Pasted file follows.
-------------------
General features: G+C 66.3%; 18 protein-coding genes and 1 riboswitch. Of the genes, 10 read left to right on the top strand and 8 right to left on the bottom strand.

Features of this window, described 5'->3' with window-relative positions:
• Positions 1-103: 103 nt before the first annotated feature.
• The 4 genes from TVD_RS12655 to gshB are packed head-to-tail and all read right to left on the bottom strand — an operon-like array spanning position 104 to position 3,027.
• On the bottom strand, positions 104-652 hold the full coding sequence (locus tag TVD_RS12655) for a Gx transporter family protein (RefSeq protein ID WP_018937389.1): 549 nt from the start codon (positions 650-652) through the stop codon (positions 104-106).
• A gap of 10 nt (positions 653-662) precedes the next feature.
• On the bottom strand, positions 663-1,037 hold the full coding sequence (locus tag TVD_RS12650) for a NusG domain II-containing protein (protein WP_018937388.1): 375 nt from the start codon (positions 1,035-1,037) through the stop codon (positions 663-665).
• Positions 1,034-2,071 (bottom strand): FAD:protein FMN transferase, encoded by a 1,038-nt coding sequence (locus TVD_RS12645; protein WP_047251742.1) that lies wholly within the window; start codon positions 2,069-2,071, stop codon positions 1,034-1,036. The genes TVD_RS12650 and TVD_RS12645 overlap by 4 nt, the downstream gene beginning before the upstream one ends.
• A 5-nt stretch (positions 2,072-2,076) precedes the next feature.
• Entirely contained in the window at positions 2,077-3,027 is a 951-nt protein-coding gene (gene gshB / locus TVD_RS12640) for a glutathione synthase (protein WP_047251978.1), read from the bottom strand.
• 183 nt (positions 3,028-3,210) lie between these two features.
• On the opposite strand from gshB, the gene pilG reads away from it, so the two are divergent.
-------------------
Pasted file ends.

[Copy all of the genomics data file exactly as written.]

General features: G+C 66.3%; 18 protein-coding genes and 1 riboswitch. Of the genes, 10 read left to right on the top strand and 8 right to left on the bottom strand.

Features of this window, described 5'->3' with window-relative positions:
• Positions 1-103: 103 nt before the first annotated feature.
• The 4 genes from TVD_RS12655 to gshB are packed head-to-tail and all read right to left on the bottom strand — an operon-like array spanning position 104 to position 3,027.
• On the bottom strand, positions 104-652 hold the full coding sequence (locus tag TVD_RS12655) for a Gx transporter family protein (RefSeq protein ID WP_018937389.1): 549 nt from the start codon (positions 650-652) through the stop codon (positions 104-106).
• A gap of 10 nt (positions 653-662) precedes the next feature.
• On the bottom strand, positions 663-1,037 hold the full coding sequence (locus tag TVD_RS12650) for a NusG domain II-containing protein (protein WP_018937388.1): 375 nt from the start codon (positions 1,035-1,037) through the stop codon (positions 663-665).
• Positions 1,034-2,071 (bottom strand): FAD:protein FMN transferase, encoded by a 1,038-nt coding sequence (locus TVD_RS12645; protein WP_047251742.1) that lies wholly within the window; start codon positions 2,069-2,071, stop codon positions 1,034-1,036. The genes TVD_RS12650 and TVD_RS12645 overlap by 4 nt, the downstream gene beginning before the upstream one ends.
• A 5-nt stretch (positions 2,072-2,076) precedes the next feature.
• Entirely contained in the window at positions 2,077-3,027 is a 951-nt protein-coding gene (gene gshB / locus TVD_RS12640) for a glutathione synthase (protein WP_047251978.1), read from the bottom strand.
• 183 nt (positions 3,028-3,210) lie between these two features.
• On the opposite strand from gshB, the gene pilG reads away from it, so the two are divergent.